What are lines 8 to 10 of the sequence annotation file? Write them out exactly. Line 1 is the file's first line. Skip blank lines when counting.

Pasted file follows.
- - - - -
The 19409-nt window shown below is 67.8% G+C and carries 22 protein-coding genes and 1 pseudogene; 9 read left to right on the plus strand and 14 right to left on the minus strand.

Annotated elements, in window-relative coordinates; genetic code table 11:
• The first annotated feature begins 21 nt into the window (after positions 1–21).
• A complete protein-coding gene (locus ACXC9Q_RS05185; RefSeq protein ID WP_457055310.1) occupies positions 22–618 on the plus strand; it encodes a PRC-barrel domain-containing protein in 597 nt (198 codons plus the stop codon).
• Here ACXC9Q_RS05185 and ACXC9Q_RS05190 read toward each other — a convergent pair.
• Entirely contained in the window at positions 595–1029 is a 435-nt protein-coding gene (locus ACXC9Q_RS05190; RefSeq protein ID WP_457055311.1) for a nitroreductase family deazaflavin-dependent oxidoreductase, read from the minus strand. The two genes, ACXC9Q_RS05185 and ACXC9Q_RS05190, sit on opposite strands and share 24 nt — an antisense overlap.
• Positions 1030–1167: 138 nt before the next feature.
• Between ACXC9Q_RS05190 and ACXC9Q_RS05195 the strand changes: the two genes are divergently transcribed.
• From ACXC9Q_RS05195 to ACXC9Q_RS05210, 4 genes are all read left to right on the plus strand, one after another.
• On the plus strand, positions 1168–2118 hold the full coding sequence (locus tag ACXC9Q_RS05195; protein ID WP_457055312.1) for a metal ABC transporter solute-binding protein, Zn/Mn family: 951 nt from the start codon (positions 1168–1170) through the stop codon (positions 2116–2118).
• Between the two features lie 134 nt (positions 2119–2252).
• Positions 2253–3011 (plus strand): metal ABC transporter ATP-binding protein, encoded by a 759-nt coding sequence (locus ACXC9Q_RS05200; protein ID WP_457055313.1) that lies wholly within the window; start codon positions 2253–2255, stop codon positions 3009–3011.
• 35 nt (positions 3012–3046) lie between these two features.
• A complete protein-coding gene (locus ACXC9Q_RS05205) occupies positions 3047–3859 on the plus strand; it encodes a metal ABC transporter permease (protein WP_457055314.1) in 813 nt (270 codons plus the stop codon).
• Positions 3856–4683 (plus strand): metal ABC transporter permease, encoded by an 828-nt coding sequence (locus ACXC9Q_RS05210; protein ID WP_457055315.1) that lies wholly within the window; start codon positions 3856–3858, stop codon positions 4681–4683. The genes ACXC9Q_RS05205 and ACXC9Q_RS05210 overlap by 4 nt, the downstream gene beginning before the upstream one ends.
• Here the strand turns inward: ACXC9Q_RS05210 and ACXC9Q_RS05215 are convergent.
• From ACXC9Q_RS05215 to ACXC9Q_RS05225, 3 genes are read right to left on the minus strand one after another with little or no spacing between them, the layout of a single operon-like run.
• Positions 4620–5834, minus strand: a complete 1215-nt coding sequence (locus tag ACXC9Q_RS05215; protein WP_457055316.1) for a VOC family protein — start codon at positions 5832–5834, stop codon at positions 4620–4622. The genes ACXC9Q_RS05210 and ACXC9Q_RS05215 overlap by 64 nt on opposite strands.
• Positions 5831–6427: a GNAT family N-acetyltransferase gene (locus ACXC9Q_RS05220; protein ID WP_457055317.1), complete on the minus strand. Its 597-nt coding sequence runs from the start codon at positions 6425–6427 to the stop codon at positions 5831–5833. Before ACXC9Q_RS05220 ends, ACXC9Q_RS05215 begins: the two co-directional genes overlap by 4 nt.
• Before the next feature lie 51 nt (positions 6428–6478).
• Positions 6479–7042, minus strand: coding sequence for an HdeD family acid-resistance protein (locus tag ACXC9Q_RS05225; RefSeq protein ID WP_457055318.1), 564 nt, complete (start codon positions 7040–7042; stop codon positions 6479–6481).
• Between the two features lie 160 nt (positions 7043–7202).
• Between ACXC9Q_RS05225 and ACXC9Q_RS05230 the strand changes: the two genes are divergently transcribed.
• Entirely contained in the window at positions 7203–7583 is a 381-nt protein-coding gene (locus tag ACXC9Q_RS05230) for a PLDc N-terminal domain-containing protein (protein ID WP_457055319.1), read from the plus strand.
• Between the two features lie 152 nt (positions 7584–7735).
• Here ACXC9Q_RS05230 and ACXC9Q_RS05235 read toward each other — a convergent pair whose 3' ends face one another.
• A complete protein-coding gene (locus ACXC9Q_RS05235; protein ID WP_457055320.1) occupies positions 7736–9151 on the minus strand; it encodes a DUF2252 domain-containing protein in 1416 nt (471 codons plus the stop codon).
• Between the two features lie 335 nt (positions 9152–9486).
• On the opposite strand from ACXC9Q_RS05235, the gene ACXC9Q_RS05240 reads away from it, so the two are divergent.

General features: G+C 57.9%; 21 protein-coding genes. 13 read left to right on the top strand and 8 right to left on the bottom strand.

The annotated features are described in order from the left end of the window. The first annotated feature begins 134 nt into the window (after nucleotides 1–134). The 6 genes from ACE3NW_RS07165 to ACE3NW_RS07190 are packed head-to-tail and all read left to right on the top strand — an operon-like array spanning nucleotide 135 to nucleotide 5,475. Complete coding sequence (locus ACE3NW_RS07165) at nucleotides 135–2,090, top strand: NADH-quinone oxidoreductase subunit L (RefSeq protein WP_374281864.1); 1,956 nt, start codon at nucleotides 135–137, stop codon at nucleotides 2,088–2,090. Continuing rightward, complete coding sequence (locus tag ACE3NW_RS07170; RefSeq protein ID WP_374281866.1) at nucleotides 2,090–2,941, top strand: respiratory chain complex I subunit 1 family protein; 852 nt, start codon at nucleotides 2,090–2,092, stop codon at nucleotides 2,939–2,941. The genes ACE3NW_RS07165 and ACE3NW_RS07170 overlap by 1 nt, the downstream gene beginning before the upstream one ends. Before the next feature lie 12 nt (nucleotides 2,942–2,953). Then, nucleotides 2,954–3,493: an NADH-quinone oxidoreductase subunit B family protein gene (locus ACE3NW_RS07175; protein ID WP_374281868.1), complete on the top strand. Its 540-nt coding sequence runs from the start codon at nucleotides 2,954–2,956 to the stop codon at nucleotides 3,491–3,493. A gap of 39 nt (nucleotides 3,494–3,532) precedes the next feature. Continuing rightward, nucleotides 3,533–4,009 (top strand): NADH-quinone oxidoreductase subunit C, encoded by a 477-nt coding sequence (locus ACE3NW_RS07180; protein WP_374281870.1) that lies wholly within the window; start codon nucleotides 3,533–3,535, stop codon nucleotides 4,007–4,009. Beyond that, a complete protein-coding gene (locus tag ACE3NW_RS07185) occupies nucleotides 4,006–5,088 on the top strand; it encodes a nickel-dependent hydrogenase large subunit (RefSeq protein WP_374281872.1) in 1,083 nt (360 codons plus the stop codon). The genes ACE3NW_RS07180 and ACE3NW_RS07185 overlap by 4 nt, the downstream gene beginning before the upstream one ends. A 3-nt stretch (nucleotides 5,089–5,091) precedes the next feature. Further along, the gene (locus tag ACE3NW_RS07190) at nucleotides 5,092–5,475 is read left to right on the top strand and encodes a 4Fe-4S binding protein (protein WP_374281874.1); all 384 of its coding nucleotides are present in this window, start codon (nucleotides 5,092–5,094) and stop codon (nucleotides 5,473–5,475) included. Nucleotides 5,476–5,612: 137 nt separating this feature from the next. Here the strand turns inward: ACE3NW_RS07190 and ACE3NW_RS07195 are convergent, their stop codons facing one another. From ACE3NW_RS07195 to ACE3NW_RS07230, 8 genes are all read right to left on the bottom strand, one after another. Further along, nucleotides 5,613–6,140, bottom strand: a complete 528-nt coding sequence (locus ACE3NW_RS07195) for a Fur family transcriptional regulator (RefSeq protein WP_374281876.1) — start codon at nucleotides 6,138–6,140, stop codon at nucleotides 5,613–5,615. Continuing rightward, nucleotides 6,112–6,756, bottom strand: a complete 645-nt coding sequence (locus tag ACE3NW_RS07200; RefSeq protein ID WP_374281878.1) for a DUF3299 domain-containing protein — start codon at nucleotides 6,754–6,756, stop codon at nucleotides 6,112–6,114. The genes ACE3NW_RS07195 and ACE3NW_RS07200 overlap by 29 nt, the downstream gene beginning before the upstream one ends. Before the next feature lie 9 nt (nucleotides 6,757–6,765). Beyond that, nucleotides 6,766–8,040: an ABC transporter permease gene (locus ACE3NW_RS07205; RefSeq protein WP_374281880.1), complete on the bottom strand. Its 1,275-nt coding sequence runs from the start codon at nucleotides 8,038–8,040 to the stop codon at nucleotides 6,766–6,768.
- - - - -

• Between ACXC9Q_RS05190 and ACXC9Q_RS05195 the strand changes: the two genes are divergently transcribed.
• From ACXC9Q_RS05195 to ACXC9Q_RS05210, 4 genes are all read left to right on the plus strand, one after another.
• On the plus strand, positions 1168–2118 hold the full coding sequence (locus tag ACXC9Q_RS05195; protein ID WP_457055312.1) for a metal ABC transporter solute-binding protein, Zn/Mn family: 951 nt from the start codon (positions 1168–1170) through the stop codon (positions 2116–2118).